“The Economist/YouGov poll released on Wednesday showed 58 percent of Americans polled find the controversial curriculum somewhat or very unfavorable,” Newsweek reported. “Only 38 percent said they viewed critical race theory favorably.”
The poll found that a whopping 86% of Democrats said that they had a “very favorable” or “somewhat favorable” view toward the extreme ideology. Only 6% of Republicans and 20% of Independents said the same thing. The poll also found that only 37% of Americans thought that Critical Race Theory was “good for America,” while 55% said that it was “bad for America” and 8% said that it was “neither good nor bad for America.”
Americans reject critical race theory, 38% favorable, 58% unfavorable
Favorable by demographic
White men, no college: 27%
White men, college: 34%
White women, no college: 23%
White women, college: 44%
Ind: 20% https://t.co/pzK8ARdcdI pic.twitter.com/3jRSeoGi3z
— Richard Hanania (@RichardHanania) June 16, 2021
Backlash to the far-left ideology has been building for months as the ideology seemingly picked up significant momentum in the months following the violent riots that broke out across the U.S. last year in response to the death of George Floyd.
Efforts to combat the racist ideology have been led Republicans at the state and local level and by parents and refugees of varied racial and ethnic backgrounds, many of whom are not white.
- Survivor Of Mao’s China: Critical Race Theory ‘Is Racist,’ China Used ‘Wokeness’ To Install Communism
- Black Mom Torches Critical Race Theory: It’s ‘Racist,’ It’s ‘Teaching Hate,’ Will Destroy America
- Black Ivy League Professor: ‘Truly Anti-Racist’ Parents Must Pull Kids From School That Teaches CRT
- North Korean Defector After Attending Ivy League School: Even North Korea Was ‘Not This Nuts’
- ‘This Is About Power’: Black Theologian Voddie T. Baucham Exposes ‘Demonic Ideology’ Behind CRT, BLM, Anti-Racism
Senior Manhattan Institute Fellow Chris Rufo, one of the leading activists against Critical Race Theory, wrote a lengthy piece about what Critical Race Theory is, where it came from, and how to combat it.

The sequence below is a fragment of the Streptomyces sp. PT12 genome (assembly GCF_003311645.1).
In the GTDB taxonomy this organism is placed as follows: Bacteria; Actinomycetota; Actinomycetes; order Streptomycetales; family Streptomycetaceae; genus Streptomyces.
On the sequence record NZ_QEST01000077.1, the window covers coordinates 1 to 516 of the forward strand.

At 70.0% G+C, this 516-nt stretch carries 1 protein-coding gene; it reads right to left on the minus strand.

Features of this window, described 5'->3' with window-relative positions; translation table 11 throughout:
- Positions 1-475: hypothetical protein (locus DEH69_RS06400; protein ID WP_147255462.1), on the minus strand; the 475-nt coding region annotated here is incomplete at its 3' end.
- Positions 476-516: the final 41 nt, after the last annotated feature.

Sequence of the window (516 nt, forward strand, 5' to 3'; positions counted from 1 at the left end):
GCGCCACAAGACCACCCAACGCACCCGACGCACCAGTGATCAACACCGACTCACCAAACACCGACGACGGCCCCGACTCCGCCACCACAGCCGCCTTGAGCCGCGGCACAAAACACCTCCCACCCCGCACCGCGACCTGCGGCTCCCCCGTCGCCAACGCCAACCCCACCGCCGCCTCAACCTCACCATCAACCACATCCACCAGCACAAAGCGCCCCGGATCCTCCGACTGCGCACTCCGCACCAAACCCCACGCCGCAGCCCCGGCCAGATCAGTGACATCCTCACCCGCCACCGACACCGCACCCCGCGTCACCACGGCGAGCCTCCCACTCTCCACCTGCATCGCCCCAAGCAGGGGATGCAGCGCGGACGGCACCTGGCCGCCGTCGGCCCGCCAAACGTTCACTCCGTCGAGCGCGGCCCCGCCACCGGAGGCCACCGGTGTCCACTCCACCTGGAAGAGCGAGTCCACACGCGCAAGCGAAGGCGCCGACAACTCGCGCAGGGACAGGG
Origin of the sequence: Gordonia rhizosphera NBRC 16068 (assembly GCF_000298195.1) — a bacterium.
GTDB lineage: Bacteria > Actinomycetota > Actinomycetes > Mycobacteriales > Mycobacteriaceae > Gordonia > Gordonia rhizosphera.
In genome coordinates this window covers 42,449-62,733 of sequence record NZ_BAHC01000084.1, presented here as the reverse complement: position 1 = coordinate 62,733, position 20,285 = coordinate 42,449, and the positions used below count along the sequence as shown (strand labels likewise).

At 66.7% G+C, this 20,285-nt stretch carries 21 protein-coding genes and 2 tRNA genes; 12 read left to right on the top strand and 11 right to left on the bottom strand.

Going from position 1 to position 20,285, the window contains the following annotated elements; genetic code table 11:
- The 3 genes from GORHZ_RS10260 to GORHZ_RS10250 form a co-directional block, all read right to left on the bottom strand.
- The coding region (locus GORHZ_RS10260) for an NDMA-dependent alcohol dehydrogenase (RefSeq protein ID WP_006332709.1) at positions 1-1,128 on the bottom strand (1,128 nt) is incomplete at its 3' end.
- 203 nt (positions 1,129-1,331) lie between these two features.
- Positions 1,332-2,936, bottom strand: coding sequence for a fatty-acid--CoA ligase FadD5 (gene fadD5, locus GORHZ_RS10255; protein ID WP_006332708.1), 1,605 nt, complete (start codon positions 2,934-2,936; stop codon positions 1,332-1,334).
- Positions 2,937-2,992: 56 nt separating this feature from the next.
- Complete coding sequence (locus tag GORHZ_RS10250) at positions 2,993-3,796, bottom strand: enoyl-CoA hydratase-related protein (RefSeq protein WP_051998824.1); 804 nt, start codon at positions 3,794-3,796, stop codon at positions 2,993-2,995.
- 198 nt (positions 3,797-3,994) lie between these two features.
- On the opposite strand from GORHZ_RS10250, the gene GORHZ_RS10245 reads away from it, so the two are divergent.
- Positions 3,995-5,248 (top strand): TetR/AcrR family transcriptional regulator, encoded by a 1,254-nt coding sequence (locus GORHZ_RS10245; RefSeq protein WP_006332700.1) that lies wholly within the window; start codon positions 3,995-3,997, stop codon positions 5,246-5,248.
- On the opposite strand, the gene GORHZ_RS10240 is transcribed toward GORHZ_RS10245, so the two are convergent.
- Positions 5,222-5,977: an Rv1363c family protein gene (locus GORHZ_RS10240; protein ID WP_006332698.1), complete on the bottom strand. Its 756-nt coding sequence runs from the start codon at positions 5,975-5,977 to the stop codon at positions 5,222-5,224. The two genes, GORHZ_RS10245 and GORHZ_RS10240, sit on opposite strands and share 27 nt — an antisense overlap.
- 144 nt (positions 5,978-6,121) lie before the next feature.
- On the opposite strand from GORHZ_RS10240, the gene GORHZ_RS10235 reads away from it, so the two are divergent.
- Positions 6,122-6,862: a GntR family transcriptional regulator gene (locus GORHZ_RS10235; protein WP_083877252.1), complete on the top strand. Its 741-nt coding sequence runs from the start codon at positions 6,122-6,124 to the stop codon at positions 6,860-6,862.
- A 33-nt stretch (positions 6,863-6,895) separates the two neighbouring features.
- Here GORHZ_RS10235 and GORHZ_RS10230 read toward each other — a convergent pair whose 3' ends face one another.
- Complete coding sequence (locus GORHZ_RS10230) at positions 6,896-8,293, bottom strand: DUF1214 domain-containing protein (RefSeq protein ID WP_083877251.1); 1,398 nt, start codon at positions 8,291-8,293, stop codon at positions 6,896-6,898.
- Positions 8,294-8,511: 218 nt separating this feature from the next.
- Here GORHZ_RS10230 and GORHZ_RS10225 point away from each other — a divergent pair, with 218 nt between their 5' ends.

To explain critical race theory, it helps to begin with a brief history of Marxism. Originally, the Marxist Left built its political program on the theory of class conflict. Karl Marx believed that the primary characteristic of industrial societies was the imbalance of power between capitalists and workers. The solution to that imbalance, according to Marx, was revolution: the workers would eventually gain consciousness of their plight, seize the means of production, overthrow the capitalist class, and usher in a new socialist society.
During the twentieth century, a number of regimes underwent Marxist-style revolutions, and each ended in disaster. Socialist governments in the Soviet Union, China, Cambodia, Cuba, and elsewhere racked up a body count of nearly 100 million people. They are remembered for gulags, show trials, executions, and mass starvations. In practice, Marx’s ideas unleashed man’s darkest brutalities.
By the mid-1960s, Marxist intellectuals in the West had begun to acknowledge these failures. They recoiled at revelations of Soviet atrocities and came to realize that workers’ revolutions would never occur in Western Europe or the United States, which had large middle classes and rapidly improving standards of living. Americans in particular had never developed a sense of class consciousness or class division. Most Americans believed in the American dream—the idea that they could transcend their origins through education, hard work, and good citizenship.
But rather than abandon their political project, Marxist scholars in the West simply adapted their revolutionary theory to the social and racial unrest of the 1960s. Abandoning Marx’s economic dialectic of capitalists and workers, they substituted race for class and sought to create a revolutionary coalition of the dispossessed based on racial and ethnic categories.
Continue reading Rufo’s article here.